This article is part of a running series with Rowan University’s Healthy Campus Initiatives. This collaboration aims to educate students about personal well-being options. For further updates, follow @RowanHCI on Twitter, Instagram or Facebook.
It’s Thursday night. Will and his friend decide to go grab some fast food before the restaurants on Delsea Drive close. His friend rolls down the window at the drive-thru to give her order. Chicken nuggets. Classic.
Wait, that reminds him. That composition paper on poultry processing is due tomorrow. It’s cool though, he has time to do it. But wait, he was going to take that statistics exam tomorrow. He was also going to do laundry, call his grandma and hit the gym.
Suddenly, Will’s mind is flooded with every single thing he was anxious about this week.
In these moments, the small tasks we stress over can get the best of us. A good way to bring yourself back to reality is through meditation.
When thinking about meditation, we probably picture someone sitting on the floor, cross-legged, reciting the word “om” over and over again. Luckily for us, this is not the only way to meditate. Meditation can be done anywhere and in any position. You can meditate while walking through campus or even sitting on the couch. Mindful.org provides a great step-by-step guide for us to follow.
To begin, set a time limit. If taking a walk, just follow a path and finish at the end. If sitting down, use your phone’s timer.
Next, get comfortable and become aware of the body. With intent, move different body parts to where they are most comfortable. Straighten the spine. Keep the eyes closed if it is more relaxing.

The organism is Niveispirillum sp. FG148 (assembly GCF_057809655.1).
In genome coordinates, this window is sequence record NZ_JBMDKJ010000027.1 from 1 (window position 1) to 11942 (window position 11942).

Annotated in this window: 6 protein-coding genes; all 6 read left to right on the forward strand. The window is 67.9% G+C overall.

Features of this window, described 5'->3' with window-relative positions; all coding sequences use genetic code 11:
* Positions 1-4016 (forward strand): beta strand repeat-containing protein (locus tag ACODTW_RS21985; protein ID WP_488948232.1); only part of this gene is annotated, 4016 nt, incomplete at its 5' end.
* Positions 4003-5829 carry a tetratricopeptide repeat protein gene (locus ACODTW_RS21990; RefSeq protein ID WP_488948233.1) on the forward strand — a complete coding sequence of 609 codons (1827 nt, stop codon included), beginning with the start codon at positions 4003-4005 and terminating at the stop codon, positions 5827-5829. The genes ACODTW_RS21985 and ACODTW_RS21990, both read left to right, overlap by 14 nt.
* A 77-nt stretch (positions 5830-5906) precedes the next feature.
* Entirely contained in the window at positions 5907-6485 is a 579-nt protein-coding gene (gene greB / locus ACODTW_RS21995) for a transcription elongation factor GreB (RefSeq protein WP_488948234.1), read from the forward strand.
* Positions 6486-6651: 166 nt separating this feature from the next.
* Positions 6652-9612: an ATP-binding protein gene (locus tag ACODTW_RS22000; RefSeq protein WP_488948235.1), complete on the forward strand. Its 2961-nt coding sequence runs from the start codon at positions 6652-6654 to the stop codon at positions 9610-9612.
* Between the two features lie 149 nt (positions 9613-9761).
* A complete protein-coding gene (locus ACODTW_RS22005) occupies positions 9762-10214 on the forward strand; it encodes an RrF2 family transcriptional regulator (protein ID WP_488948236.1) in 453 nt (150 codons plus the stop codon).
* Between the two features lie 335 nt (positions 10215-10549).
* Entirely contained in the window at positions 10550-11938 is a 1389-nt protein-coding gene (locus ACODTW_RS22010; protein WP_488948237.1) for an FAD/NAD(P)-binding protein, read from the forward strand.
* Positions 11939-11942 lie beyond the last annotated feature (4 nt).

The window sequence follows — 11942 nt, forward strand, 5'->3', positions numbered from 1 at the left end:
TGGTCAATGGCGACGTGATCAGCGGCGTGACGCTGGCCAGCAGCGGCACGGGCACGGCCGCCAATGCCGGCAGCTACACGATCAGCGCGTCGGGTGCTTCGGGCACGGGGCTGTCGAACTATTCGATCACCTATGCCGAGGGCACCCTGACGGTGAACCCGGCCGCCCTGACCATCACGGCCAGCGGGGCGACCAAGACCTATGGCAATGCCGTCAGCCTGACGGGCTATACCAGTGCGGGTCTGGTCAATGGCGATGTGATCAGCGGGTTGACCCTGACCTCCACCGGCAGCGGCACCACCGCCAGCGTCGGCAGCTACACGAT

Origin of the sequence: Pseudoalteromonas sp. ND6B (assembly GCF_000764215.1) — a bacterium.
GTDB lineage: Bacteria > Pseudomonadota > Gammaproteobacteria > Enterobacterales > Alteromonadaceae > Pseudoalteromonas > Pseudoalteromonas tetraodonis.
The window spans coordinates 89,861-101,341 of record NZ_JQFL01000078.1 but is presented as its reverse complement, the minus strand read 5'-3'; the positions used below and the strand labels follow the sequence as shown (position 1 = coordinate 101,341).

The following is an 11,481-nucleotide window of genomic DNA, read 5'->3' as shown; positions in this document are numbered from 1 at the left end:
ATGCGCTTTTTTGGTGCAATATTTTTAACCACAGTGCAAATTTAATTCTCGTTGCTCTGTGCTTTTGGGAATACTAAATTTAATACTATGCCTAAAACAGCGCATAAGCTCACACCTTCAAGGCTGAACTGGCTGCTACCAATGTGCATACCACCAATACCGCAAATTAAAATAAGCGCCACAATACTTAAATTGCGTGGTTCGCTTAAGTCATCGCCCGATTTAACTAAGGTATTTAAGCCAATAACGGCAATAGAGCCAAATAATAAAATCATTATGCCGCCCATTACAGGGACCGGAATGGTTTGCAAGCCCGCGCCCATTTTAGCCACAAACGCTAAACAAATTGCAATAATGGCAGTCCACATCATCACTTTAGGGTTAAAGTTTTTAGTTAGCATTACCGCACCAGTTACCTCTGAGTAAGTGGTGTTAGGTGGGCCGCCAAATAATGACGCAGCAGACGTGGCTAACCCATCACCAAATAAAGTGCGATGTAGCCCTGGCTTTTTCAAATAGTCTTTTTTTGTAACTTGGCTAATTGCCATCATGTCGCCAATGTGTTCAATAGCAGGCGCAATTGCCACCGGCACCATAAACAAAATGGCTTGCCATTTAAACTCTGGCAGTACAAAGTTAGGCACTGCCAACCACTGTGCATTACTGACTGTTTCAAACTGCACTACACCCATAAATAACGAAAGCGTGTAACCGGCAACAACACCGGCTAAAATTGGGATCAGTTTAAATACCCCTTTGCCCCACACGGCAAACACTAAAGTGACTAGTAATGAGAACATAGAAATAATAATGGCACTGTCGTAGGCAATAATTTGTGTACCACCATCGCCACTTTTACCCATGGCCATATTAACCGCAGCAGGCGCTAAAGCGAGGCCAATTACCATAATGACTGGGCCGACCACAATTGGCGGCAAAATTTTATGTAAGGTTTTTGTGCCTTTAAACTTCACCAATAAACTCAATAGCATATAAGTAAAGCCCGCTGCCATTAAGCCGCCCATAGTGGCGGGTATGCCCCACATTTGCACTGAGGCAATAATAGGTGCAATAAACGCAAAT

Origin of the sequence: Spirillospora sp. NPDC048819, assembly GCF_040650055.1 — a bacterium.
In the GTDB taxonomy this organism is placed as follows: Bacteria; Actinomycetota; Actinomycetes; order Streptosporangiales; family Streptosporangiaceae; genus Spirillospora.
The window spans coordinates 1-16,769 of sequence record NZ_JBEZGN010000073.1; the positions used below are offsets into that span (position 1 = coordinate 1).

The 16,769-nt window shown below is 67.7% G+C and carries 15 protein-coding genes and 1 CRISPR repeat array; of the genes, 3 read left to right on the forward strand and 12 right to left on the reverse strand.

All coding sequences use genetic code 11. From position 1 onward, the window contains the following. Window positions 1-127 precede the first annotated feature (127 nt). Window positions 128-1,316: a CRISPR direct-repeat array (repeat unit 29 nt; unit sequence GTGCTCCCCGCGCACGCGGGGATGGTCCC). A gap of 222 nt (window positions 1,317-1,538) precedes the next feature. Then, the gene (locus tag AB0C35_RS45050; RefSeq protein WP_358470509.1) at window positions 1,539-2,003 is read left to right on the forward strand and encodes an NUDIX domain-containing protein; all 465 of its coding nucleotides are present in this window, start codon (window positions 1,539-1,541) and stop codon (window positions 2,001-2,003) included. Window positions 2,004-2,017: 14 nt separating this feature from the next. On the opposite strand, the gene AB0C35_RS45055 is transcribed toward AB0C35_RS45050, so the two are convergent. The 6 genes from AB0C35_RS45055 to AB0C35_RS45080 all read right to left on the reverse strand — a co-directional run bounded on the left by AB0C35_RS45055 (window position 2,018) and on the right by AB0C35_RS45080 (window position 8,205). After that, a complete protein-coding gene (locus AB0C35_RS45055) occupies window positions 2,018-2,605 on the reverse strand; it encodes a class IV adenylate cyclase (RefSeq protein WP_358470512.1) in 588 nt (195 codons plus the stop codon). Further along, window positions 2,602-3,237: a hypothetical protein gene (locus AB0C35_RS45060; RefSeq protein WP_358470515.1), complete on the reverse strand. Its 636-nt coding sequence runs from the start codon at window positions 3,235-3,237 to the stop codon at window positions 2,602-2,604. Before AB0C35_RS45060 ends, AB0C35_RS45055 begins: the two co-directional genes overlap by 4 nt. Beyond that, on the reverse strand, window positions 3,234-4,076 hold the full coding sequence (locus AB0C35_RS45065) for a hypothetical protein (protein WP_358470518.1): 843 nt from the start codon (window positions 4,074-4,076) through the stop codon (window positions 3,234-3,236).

Now, pay attention to breathing. Inhale for five seconds, then exhale for five seconds. The important part of this step is counting each second. By doing this, the mind will focus solely on air intake and relaxing the body. This will push out the stressors that are causing anxiety.
After a while, the mind will wander. Allow it to do this. According to Stacce Reicherzer, a professional counselor, educator and author, this will lead the meditator down different avenues of thought and begin to think about problems in a new light. Wherever the mind goes, it is always important to bring it back. Focus on breathing again. Count breaths (Reischerzer, Feinberg, Gonzales, & Liang, 2021).
Once finished, always close with kindness. Look around and take notice of the environment. Pay attention to how the body feels.
Meditation can provide us with new understandings and better focus. However, it is important to remember that it is not a cure or end-all-be-all. While it helps us to relax in the moment, we may still need to more directly address the problems we face.
Reicherzer, S., Feinberg, H. H., Gonzales, A., & Liang, N.-C. (2021, August 31). How to meditate. Mindful. Retrieved September 22, 2021, from https://www.mindful.org/how-to-meditate/.
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Brandon Simon, senior communication studies major from Middlesex County, NJ
Stephanie Batista, junior music industry major